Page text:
COINTELPRO 101, produced by Freedom Archives. Available to order through: https://co.clickandpledge.com/advanced/default.aspx?wid=33028
I read The Autobiography of Malcolm X when I was 13 and realized at that moment that I needed to be an activist for social justice, and particularly in the cause of Black Freedom. I was almost simultaneously moved and inspired by the politics of the Black Panther Party, a radical organization formed in 1966 that best seemed to represent the politics that Malcolm X advanced at the end of his life.
Though I never joined the Panthers I was in their circle. And it was on one occasion that I visited the Mount Vernon, New York offices of the local Panther chapter and stumbled across something that was called The Black Panther Coloring Book. The book was targeted at young children and, among other things, it showed children shooting police (the police were drawn as pigs with police uniforms). Though I had no great love for the police I was very much taken aback by this, especially since this was supposed to be a children’s book. Years later I found out that the book had not been produced by the Panthers: it was produced by provocateurs as part of what came to be known as the COINTELPRO (Counter-Intelligence Program) operation that the US government designed to, among other things, destroy the Panthers. It was, however, made to look as if it had been produced by the Panthers and was, as a result, distributed by and within the Panther Party.
Although many of us who came of age during the late 1960s/early 1970s became familiar with COINTELPRO, later generations have, at best, only a vague sense of the project. It is for this reason that COINTELPRO 101, a brilliant film by The Freedom Archives, is so very important. COINTELPRO 101 fills in blanks that many people have when it comes to the history of progressive social movements. It also dispels many myths.
COINTELPRO was not originally designed to be used against people of color but was part of a larger effort to squash left-wing and left-leaning movements, particularly the Communist Party. Yet, beginning in the 1950s and early 1960s, the Federal Bureau of Investigation (FBI), then led by J. Edgar Hoover, saw in rising social movements among people of color a potential danger to the status quo. The bull’s eye was, as a result, shifted.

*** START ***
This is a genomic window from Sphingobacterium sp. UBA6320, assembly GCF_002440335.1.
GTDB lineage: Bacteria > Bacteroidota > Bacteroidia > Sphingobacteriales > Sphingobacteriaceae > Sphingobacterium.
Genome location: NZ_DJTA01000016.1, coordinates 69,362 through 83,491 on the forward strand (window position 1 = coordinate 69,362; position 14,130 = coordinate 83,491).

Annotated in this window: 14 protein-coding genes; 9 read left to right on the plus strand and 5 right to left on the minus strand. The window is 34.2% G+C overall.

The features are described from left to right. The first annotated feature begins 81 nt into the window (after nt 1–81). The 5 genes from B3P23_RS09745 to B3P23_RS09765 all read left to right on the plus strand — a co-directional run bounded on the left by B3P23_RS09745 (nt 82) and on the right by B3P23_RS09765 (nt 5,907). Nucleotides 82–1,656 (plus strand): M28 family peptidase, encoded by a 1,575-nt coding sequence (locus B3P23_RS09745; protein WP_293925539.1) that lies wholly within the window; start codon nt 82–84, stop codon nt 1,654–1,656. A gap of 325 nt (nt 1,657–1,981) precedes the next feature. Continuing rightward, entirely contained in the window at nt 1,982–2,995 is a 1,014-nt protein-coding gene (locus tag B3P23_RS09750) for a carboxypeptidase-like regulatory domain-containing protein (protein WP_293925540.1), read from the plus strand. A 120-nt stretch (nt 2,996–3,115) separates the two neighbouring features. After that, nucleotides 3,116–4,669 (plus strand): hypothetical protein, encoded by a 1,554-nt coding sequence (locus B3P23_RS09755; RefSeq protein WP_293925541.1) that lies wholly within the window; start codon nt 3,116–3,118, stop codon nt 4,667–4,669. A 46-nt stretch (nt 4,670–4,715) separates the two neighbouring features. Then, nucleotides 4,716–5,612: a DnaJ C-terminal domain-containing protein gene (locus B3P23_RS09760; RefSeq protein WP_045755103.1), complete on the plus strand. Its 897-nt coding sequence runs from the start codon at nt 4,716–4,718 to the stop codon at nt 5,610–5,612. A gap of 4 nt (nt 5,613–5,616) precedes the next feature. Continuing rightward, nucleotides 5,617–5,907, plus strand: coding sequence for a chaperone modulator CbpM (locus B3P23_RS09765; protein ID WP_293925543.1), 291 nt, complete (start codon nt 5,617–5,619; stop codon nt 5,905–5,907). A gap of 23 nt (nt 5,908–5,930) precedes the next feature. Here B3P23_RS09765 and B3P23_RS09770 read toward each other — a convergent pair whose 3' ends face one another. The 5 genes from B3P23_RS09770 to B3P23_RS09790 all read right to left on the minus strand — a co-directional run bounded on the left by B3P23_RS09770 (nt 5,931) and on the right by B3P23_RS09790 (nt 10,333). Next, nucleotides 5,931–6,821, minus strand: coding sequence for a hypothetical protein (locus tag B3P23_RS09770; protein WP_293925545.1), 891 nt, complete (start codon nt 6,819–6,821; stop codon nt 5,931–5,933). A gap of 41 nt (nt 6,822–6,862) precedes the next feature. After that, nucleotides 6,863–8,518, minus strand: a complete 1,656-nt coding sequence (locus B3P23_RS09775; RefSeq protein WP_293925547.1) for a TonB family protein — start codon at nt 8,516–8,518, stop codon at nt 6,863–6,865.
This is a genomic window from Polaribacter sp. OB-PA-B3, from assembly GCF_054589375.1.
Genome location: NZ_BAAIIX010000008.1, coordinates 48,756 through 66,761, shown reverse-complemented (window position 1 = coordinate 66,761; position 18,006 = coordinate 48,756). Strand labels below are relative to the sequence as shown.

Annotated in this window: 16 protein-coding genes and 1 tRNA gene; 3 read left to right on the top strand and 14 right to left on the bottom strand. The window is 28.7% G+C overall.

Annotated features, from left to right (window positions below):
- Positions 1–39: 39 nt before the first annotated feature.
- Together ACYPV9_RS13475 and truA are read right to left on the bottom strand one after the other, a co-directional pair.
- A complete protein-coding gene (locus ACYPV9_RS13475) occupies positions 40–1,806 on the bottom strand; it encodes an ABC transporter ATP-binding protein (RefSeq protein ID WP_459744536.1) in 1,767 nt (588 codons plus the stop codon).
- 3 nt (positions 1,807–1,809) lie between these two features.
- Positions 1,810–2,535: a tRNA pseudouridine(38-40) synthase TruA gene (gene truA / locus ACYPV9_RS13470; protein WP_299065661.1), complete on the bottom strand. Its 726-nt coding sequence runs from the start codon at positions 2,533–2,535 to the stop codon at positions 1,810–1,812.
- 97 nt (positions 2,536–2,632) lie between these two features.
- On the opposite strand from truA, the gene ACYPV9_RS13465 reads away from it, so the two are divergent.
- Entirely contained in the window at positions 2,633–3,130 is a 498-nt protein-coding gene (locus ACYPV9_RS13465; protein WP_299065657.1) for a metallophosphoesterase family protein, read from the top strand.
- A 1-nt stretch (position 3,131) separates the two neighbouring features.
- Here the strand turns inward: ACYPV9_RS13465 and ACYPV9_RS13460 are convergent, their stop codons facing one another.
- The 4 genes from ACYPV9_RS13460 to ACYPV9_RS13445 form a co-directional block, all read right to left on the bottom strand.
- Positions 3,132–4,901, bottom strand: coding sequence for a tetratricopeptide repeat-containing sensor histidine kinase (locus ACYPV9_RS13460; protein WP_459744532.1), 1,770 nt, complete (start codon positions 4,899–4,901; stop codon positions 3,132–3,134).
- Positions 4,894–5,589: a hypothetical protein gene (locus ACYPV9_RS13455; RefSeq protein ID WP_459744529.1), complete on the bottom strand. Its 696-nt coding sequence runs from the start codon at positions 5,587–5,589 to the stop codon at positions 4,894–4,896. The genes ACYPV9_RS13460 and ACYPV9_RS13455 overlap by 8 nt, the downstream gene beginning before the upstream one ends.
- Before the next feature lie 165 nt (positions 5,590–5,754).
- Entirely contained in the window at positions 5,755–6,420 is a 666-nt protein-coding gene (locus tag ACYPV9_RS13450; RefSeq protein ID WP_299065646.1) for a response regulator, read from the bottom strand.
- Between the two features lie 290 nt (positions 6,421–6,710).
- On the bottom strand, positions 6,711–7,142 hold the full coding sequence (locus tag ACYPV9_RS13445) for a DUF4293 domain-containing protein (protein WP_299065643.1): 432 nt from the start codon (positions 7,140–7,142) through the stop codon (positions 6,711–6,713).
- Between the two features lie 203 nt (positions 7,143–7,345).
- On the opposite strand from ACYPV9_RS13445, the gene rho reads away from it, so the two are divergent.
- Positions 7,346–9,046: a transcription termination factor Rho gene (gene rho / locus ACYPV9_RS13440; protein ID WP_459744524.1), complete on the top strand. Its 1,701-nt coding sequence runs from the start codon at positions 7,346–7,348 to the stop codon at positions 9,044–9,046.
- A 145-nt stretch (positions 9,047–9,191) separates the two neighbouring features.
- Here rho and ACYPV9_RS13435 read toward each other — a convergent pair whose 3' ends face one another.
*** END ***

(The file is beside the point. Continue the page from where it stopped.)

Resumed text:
One thing that makes COINTELPRO 101 unique is that when identifying social movements that were targeted by the US government it does not begin with the Black Freedom Movement, which is usually where the discussion of COINTELPRO commences. Instead, and very appropriately, it starts with the Puerto Rican independence movement. Many people on the mainland have not a clue about Puerto Rican politics, let alone the independence movement that actually dates back to the late 19th century. Yet Hoover and others saw in this movement a dire threat and went about targeting this movement.
It is important for readers under 50 to understand the nature of COINTELPRO. It was not a project aimed at gathering information, though certainly that was part of it. It was a pro-active project aimed at destroying individuals and organizations. The film takes us through various targets. In addition to the Puerto Rican independence movement, COINTELPRO was most well known for having been used against the Panthers, the American Indian Movement, and also white student radicals, such as those in the original Students for a Democratic Society. The tactics ranged. They included the use of rumor-mongering and defamation (which is something that all progressives should guard against), blackmail, entrapment and murder. Activists were sometimes tricked into illegal acts that they would have otherwise shunned by individuals who later turned out to be police agents. In one of the most egregious cases, Illinois Panther leader Fred Hampton was drugged and then murdered by attacking Chicago Police in one of these operations.
I not only learned new information from COINTELPRO 101 but I also found my blood boiling. There are individuals who, as the film documents, remain in prison to this day due to repression that was connected with COINTELPRO. Not only that, despite the revelations concerning COINTELPRO that surfaced in the 1970s, no one from the federal government ever went to jail for participating in, let alone designing, this notorious program.
COINTELPRO 101 is not only a film to see, but it is one that would be very useful as a ‘trigger’ for a discussion. You cannot watch this film and then remain silent. You immediately want to discuss what was just addressed and think about the implications for today.
During the late 1960s/early 1970s, many progressive and radical activists were accused of being paranoid when we suggested that there were, in fact, government undercover and provocateurish operations that were aimed against our various movements. Our claims were often dismissed with no serious inquiry. History had the last laugh. While it may have been the case that some people were paranoid, it also turns out that we were right. Or, to put it another way, even if some were paranoid it did not mean that someone else was out to get us.
Bill Fletcher, Jr. is an editorial board member of BlackCommentator.com, Visiting Scholar at CUNY Graduate Center, Senior Scholar with the Institute for Policy Studies, the immediate past president of TransAfrica Forum, and the co-author of “Solidarity Divided.” He can be reached at firstname.lastname@example.org.